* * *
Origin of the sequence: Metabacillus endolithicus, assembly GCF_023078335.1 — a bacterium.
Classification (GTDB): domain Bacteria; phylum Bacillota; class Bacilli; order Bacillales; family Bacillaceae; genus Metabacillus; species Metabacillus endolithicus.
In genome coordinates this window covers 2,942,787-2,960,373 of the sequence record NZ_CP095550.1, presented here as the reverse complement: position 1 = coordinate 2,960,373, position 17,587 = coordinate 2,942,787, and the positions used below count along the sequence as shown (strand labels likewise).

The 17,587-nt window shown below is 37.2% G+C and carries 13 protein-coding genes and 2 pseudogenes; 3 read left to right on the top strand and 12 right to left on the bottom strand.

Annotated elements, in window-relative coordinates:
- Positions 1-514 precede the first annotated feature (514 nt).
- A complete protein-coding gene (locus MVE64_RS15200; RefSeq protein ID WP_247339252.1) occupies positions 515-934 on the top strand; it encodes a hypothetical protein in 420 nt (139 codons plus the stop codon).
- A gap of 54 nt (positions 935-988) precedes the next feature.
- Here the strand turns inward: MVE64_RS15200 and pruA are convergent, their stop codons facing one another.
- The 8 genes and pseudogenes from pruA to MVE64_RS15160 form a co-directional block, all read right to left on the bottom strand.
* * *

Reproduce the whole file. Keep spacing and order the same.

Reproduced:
Origin of the sequence: Metabacillus endolithicus, assembly GCF_023078335.1 — a bacterium.
Classification (GTDB): domain Bacteria; phylum Bacillota; class Bacilli; order Bacillales; family Bacillaceae; genus Metabacillus; species Metabacillus endolithicus.
In genome coordinates this window covers 2,942,787-2,960,373 of the sequence record NZ_CP095550.1, presented here as the reverse complement: position 1 = coordinate 2,960,373, position 17,587 = coordinate 2,942,787, and the positions used below count along the sequence as shown (strand labels likewise).

The 17,587-nt window shown below is 37.2% G+C and carries 13 protein-coding genes and 2 pseudogenes; 3 read left to right on the top strand and 12 right to left on the bottom strand.

Annotated elements, in window-relative coordinates:
- Positions 1-514 precede the first annotated feature (514 nt).
- A complete protein-coding gene (locus MVE64_RS15200; RefSeq protein ID WP_247339252.1) occupies positions 515-934 on the top strand; it encodes a hypothetical protein in 420 nt (139 codons plus the stop codon).
- A gap of 54 nt (positions 935-988) precedes the next feature.
- Here the strand turns inward: MVE64_RS15200 and pruA are convergent, their stop codons facing one another.
- The 8 genes and pseudogenes from pruA to MVE64_RS15160 form a co-directional block, all read right to left on the bottom strand.